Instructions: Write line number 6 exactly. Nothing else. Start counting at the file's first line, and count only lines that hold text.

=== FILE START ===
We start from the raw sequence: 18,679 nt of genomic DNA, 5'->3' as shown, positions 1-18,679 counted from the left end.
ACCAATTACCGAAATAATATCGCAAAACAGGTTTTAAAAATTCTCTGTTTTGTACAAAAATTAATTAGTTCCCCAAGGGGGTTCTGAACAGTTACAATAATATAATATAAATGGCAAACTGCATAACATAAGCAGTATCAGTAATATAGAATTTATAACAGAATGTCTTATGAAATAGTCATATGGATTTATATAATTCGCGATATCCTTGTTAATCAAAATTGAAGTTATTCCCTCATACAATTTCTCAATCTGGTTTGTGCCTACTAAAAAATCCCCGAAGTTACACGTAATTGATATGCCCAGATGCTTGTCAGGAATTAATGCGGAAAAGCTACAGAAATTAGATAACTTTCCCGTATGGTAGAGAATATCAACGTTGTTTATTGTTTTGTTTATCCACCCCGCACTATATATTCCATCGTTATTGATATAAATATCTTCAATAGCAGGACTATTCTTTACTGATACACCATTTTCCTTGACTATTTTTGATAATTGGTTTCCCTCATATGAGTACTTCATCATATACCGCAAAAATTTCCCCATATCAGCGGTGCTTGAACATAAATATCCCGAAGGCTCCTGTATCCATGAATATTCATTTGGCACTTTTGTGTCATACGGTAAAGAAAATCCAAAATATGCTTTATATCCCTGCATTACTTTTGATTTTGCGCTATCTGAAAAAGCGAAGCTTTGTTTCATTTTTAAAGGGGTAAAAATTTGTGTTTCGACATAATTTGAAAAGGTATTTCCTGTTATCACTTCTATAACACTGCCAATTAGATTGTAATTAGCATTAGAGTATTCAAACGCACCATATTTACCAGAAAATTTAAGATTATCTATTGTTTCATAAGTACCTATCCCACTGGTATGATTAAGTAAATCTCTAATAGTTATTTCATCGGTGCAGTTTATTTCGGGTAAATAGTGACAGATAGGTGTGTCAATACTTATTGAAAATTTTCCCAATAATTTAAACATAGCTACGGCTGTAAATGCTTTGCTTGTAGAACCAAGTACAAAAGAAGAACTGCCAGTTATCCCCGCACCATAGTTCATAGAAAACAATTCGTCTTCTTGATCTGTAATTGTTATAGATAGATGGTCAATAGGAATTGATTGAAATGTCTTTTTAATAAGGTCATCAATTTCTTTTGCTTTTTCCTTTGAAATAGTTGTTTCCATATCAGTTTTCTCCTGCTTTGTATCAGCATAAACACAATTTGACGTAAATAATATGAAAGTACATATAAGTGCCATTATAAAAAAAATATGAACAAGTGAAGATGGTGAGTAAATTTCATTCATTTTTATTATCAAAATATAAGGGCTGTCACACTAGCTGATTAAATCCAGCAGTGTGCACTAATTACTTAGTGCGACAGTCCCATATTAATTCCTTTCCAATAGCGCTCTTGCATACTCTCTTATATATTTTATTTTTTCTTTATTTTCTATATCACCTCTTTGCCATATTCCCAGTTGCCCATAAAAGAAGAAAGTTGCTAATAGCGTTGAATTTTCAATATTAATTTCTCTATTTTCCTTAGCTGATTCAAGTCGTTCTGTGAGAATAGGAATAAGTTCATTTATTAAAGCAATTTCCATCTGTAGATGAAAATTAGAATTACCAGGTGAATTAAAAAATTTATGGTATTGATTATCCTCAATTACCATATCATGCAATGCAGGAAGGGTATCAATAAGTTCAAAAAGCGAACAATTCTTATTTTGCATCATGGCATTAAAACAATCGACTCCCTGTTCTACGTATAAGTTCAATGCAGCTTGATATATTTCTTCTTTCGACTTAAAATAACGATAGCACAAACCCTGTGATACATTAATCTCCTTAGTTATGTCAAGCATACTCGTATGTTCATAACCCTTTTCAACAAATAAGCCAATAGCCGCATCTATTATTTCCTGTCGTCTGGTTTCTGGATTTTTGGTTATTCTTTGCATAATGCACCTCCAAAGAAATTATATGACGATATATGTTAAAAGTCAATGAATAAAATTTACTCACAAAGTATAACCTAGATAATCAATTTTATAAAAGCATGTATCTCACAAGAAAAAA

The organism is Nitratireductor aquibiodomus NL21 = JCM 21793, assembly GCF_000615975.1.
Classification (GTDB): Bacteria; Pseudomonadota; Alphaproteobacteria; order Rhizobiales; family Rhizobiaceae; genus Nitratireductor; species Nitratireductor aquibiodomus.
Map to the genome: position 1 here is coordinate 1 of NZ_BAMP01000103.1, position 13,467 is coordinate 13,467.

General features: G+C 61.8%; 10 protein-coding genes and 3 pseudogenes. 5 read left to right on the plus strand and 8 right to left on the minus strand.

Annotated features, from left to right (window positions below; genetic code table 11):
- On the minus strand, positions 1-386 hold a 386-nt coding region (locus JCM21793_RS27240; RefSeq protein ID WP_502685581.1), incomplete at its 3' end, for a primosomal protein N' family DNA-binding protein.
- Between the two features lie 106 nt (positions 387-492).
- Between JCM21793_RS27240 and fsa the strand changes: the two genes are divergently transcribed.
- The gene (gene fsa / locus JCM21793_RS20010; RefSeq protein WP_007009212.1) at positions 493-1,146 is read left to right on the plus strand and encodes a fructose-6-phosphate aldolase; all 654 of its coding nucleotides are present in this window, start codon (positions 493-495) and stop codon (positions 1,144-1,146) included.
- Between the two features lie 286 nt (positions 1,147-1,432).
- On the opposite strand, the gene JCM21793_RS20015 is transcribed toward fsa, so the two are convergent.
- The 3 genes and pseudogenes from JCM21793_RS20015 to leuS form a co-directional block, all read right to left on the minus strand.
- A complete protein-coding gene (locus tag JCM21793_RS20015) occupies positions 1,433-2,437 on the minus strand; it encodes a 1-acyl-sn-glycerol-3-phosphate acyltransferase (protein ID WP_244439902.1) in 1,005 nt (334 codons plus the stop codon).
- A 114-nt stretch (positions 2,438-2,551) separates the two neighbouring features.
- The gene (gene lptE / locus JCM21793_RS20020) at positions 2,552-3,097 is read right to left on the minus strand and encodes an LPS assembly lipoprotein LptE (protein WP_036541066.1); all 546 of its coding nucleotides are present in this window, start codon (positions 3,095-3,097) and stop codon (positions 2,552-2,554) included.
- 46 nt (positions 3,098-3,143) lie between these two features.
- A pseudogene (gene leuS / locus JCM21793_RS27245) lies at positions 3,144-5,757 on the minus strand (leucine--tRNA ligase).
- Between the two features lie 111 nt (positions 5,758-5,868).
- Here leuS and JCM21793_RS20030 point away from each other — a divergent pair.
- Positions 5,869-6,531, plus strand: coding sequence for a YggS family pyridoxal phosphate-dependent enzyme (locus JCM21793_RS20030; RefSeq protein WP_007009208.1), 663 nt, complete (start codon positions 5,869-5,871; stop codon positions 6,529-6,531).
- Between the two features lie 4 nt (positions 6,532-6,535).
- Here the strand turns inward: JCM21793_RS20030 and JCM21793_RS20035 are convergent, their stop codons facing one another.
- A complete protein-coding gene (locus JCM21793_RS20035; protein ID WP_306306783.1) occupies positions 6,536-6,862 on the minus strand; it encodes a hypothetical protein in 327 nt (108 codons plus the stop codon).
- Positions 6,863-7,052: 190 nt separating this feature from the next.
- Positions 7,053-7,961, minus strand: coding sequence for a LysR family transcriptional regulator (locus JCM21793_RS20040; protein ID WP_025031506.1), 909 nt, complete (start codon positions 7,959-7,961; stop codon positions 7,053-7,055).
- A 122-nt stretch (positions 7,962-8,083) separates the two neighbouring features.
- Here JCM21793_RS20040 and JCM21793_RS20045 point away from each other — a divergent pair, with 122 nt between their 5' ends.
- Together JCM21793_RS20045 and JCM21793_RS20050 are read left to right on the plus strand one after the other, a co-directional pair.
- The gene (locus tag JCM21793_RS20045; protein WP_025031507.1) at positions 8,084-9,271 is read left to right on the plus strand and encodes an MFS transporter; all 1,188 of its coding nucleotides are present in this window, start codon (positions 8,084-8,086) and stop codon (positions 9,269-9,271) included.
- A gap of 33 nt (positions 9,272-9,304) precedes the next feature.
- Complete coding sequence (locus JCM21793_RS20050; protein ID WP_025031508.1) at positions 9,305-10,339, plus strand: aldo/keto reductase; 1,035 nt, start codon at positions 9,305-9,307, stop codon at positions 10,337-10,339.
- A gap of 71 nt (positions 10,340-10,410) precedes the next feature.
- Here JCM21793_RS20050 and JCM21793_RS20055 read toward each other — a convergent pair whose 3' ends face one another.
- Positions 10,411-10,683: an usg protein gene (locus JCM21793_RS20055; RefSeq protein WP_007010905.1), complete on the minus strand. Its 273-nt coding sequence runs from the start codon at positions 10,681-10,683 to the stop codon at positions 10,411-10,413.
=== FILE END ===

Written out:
General features: G+C 61.8%; 10 protein-coding genes and 3 pseudogenes. 5 read left to right on the plus strand and 8 right to left on the minus strand.